5) If managed properly being diabetic can actually improve your health.

This is one of those, get out what you put in, situations but I honestly believe being diabetic for the past 13 years has actually improved my overall health. Because of diabetes I exercise more, eat better, and drink less. I do know a few diabetics out there who neglect their diabetes but for me I decided to head down a different path.

It has been my experience with most diabetics that we are significantly more knowledgeable about nutrition and our bodies than your average individual. Some of this is by choice and some of it is out of self preservation.

In order to adequately care for your diabetes, you will need to learn the nutritional information of foods you eat, limit your intake of sugar and carbohydrates, maintain a regular exercise schedule, and have regular blood tests and eye exams. All of which will hopefully lead you down a long diabetes complication free life.

6) Diabetes as a pre-existing condition pretty much eliminates any chance of being accepted into a private insurance plan.

Hopefully this is something that changes with one of the many health care reform bills being discussed in Washington but since there is no guarantee change will happen I will discuss this topic anyway.

If you are diabetic and have insurance through your employer, the insurance company is required to admit you to their coverage under what is usually called "Guarantee Issue Insurance". What this means is if a health insurance plan is described as "guaranteed issue," it means that applicants cannot be turned down for coverage based on their health status. Most job-based group health plans offer coverage on a guaranteed issue basis.

That being said, if you decide to leave your employer's insurance coverage and seek an individual health insurance plan you are in for an uphill battle. I was considering leaving my current job a few years back and looked into private insurance. At the time I was 24 with no diabetes complications or other health risks, and a non-smoker. I applied to 10 different individual health insurance plans and was rejected by every single one on the basis of my pre-existing condition.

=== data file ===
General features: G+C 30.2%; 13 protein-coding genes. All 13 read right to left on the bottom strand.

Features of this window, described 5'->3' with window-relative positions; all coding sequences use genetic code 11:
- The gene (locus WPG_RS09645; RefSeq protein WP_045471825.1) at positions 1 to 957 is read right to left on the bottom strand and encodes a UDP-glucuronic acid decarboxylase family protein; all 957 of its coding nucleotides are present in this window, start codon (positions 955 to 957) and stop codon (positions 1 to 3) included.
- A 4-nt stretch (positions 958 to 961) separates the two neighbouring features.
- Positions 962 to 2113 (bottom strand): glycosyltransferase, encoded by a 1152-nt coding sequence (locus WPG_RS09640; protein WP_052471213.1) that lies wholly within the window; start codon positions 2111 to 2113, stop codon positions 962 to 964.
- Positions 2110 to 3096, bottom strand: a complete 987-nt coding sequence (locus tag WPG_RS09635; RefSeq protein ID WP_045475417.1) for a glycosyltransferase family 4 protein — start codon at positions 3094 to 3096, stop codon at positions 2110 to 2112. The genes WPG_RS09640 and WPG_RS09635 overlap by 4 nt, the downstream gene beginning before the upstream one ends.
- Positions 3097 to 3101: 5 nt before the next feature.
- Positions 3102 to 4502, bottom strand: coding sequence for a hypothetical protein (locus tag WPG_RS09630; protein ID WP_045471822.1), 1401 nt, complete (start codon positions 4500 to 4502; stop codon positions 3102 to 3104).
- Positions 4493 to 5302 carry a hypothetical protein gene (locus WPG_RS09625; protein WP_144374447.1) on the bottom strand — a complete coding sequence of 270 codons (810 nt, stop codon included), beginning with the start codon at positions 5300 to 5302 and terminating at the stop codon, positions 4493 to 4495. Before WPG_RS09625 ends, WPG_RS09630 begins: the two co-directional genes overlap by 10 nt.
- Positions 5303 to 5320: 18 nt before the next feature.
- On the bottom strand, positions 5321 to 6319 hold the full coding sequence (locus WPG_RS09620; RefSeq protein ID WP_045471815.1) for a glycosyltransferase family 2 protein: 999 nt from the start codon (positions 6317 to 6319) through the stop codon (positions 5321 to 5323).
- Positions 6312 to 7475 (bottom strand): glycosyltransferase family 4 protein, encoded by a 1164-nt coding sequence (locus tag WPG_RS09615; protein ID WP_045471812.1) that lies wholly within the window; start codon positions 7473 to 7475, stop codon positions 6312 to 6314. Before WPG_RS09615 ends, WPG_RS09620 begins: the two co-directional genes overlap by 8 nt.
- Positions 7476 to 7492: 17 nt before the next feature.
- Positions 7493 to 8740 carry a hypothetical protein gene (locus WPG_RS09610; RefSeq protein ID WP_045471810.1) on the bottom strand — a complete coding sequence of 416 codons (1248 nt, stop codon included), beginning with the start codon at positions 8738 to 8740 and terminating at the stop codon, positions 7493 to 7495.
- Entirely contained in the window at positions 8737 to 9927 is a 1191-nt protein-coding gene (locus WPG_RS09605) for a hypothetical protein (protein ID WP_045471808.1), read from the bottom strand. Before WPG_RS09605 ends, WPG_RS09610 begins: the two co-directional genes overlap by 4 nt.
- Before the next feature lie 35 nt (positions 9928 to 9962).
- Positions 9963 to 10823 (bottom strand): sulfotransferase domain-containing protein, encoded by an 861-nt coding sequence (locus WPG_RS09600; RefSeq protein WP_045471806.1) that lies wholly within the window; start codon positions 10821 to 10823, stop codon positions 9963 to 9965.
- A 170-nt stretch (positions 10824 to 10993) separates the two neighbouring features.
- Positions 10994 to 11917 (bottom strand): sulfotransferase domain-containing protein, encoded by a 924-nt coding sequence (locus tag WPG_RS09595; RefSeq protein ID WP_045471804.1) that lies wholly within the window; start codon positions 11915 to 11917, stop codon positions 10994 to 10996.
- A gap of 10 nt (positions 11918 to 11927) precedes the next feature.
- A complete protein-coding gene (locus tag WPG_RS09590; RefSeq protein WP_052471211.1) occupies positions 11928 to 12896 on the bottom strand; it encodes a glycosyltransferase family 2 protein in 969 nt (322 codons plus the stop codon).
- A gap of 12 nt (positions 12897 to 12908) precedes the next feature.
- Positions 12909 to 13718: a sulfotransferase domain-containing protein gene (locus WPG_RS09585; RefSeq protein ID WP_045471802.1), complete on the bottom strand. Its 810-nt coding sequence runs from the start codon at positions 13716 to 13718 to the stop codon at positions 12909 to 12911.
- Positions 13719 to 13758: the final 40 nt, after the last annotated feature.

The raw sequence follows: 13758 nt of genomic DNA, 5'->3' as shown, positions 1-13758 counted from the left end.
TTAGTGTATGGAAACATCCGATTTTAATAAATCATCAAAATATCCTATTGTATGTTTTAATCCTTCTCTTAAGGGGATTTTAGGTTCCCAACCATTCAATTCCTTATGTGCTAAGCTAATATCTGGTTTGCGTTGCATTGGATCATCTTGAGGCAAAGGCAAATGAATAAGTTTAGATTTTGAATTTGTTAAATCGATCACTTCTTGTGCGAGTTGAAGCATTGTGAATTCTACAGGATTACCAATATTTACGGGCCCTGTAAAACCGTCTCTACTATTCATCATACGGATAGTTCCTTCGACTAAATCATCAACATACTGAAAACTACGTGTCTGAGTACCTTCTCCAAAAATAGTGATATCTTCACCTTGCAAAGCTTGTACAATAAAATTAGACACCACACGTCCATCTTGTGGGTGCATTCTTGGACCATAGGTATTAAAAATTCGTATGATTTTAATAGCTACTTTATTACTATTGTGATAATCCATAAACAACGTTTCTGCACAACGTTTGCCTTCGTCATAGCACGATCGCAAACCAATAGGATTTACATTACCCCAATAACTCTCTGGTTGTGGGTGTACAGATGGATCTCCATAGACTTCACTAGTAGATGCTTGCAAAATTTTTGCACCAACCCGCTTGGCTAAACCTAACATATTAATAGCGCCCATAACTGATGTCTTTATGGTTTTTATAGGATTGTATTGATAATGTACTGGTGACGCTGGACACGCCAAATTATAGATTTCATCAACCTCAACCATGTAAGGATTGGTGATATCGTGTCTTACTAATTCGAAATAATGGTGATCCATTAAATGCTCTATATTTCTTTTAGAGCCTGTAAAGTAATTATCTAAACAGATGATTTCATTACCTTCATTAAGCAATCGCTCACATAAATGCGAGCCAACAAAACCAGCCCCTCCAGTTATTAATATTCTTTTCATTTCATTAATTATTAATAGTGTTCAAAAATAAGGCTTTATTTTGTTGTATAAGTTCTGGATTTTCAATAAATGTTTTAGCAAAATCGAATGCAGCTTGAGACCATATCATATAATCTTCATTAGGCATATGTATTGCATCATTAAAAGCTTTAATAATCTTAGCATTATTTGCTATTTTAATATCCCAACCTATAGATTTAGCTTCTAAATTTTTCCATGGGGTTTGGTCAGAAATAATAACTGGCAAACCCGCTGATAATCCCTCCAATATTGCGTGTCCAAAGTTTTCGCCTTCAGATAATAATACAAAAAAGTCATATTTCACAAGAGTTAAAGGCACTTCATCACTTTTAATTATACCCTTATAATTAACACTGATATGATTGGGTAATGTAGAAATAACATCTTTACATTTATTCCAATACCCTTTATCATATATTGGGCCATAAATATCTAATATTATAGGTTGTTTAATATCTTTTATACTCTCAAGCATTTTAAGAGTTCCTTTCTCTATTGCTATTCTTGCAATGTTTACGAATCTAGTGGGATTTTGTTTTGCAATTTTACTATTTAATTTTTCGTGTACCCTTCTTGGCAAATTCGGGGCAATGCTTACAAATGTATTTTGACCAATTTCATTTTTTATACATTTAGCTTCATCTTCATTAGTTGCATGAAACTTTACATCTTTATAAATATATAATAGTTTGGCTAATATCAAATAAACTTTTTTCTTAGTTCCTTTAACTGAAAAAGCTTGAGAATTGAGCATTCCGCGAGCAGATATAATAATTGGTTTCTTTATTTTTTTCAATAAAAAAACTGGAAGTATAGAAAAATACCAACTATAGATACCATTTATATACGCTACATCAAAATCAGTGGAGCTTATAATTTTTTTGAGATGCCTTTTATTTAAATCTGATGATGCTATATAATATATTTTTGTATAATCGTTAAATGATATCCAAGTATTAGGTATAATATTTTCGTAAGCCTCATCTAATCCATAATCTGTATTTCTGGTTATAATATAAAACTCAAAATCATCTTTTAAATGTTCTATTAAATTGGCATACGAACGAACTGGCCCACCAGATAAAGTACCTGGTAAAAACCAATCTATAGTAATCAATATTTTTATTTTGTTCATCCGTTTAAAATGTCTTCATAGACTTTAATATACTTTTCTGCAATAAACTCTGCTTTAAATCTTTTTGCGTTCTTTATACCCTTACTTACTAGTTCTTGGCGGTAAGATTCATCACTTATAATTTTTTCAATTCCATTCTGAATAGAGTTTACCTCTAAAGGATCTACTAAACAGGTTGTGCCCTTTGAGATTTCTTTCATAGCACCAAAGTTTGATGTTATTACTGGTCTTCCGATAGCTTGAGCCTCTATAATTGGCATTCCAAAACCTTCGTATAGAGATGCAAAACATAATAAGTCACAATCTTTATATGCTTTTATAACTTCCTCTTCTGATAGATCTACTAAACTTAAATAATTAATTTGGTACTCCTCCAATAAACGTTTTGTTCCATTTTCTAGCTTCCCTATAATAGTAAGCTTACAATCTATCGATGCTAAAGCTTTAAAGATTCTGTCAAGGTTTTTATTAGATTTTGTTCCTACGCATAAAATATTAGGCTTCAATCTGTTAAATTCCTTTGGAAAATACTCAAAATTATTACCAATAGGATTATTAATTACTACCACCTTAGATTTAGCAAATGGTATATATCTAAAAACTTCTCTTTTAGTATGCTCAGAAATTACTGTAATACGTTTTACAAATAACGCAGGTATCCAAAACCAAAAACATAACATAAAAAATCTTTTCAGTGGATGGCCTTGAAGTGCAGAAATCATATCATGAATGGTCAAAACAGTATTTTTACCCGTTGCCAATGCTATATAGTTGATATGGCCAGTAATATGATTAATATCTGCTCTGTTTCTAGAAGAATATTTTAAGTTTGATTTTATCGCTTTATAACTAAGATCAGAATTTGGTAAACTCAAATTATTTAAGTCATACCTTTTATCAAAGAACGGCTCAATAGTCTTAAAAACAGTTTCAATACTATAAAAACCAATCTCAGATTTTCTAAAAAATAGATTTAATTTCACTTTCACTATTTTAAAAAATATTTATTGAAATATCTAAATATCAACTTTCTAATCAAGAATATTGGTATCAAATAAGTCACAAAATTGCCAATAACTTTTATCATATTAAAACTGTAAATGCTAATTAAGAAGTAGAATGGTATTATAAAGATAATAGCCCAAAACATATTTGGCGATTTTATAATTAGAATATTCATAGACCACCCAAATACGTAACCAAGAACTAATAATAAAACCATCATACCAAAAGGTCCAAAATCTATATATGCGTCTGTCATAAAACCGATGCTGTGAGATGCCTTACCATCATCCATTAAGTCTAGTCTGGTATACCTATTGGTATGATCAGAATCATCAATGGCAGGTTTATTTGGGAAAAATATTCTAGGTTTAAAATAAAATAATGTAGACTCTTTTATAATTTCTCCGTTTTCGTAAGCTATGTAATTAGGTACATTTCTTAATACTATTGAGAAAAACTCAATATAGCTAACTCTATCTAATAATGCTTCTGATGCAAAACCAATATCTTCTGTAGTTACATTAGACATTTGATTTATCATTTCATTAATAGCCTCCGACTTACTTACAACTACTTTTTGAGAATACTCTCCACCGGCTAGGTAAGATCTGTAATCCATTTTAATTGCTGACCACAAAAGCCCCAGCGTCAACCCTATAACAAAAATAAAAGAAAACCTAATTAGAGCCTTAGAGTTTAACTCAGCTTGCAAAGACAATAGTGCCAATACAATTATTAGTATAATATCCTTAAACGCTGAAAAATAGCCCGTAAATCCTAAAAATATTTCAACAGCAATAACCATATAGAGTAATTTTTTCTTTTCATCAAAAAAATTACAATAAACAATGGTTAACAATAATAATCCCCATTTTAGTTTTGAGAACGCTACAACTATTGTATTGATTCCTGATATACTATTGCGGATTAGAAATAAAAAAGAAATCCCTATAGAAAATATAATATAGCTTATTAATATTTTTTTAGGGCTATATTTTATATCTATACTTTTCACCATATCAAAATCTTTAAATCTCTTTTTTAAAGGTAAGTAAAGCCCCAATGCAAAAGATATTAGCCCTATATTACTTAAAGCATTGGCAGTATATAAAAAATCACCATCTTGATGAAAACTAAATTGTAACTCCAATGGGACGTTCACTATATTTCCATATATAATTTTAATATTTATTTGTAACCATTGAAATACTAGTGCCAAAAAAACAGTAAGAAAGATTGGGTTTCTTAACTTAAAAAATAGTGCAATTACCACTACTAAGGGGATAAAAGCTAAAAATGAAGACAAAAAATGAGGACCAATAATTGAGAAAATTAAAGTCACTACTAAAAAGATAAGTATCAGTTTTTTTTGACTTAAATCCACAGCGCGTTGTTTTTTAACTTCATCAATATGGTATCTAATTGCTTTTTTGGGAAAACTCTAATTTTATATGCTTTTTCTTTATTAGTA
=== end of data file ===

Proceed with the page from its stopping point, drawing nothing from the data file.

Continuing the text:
At this point, at least where I live in Illinois, any diabetic attempting to secure a individual health insurance police with in all likelihood be denied. As I mentioned this will potentially be changed with the upcoming health care legislation that the Obama Administration is trying to have passed this year.

Most, if not all, of the legislation being proposed included provisions that all applicants must be granted insurance regardless of any pre-existing condition they may have.

Here's hoping....

7) Not all carbohydrates are digested the same way.

This is one topic I would cover more with your doctor or dietitian as they will be able to guide you much better than I. What I can say is different types of carbohydrates are absorbed into the body in different ways and over different periods of time. With that certain foods will have a bigger impact on your blood sugar even though the total carbohydrate count may be the same.

8) Diabetes increases your risks for.......

This topic is not meant to scare you but rather should be considered a word of caution that diabetes should be taken seriously. Even a person with well maintained diabetes is at greater risk for health complications as you can see from the facts below.

• Diabetes is the leading cause of new cases of blindness among adults ages 20 to 74.
• People with diabetes are 40 percent more likely to develop glaucoma.
• People with diabetes are 60 percent more likely to develop cataracts.
• Adults w/ diabetes have heart disease death rates about 2 to 4 times higher than adults w/o diabetes.
• Diabetes is the leading cause of kidney failure, accounting for approximately 44 percent of new cases.
• More than 60 percent of non-traumatic lower-limb amputations occur in people with diabetes.
• Periodontal, or gum, disease is more common in people with diabetes. Among young adults, those with diabetes have about twice the risk of those without diabetes.

9) Candy or fruit snacks work just as well as glucose pills.

This one is pretty much self-explanatory but if you are in a pinch and suffering from hypoglycemia (low blood sugar) eating or drinking anything with sugar or carbohydrates will usually correct the problem. The trick it to only have a few skittles, life savers, or fruit snacks to raise your blood sugar to the appropriate level and not eat too much and end up with hyperglycemia.